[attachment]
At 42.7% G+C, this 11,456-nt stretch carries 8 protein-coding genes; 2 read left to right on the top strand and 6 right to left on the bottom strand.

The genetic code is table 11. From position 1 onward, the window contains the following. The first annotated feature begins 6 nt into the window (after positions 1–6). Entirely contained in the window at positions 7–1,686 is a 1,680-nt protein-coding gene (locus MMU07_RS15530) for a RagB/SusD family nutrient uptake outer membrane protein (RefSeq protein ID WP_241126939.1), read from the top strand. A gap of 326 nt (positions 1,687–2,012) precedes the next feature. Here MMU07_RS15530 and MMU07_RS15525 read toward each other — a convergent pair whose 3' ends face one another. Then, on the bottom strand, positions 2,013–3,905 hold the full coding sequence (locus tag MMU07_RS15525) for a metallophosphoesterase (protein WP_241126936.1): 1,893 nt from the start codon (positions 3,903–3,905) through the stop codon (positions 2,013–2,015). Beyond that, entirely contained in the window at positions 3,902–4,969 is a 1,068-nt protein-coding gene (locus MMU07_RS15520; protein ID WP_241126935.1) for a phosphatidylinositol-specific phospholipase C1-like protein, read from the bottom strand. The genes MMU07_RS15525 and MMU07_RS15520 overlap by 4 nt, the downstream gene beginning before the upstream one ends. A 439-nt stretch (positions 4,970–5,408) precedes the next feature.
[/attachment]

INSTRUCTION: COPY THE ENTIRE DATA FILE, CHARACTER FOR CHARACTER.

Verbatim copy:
At 42.7% G+C, this 11,456-nt stretch carries 8 protein-coding genes; 2 read left to right on the top strand and 6 right to left on the bottom strand.

The genetic code is table 11. From position 1 onward, the window contains the following. The first annotated feature begins 6 nt into the window (after positions 1–6). Entirely contained in the window at positions 7–1,686 is a 1,680-nt protein-coding gene (locus MMU07_RS15530) for a RagB/SusD family nutrient uptake outer membrane protein (RefSeq protein ID WP_241126939.1), read from the top strand. A gap of 326 nt (positions 1,687–2,012) precedes the next feature. Here MMU07_RS15530 and MMU07_RS15525 read toward each other — a convergent pair whose 3' ends face one another. Then, on the bottom strand, positions 2,013–3,905 hold the full coding sequence (locus tag MMU07_RS15525) for a metallophosphoesterase (protein WP_241126936.1): 1,893 nt from the start codon (positions 3,903–3,905) through the stop codon (positions 2,013–2,015). Beyond that, entirely contained in the window at positions 3,902–4,969 is a 1,068-nt protein-coding gene (locus MMU07_RS15520; protein ID WP_241126935.1) for a phosphatidylinositol-specific phospholipase C1-like protein, read from the bottom strand. The genes MMU07_RS15525 and MMU07_RS15520 overlap by 4 nt, the downstream gene beginning before the upstream one ends. A 439-nt stretch (positions 4,970–5,408) precedes the next feature.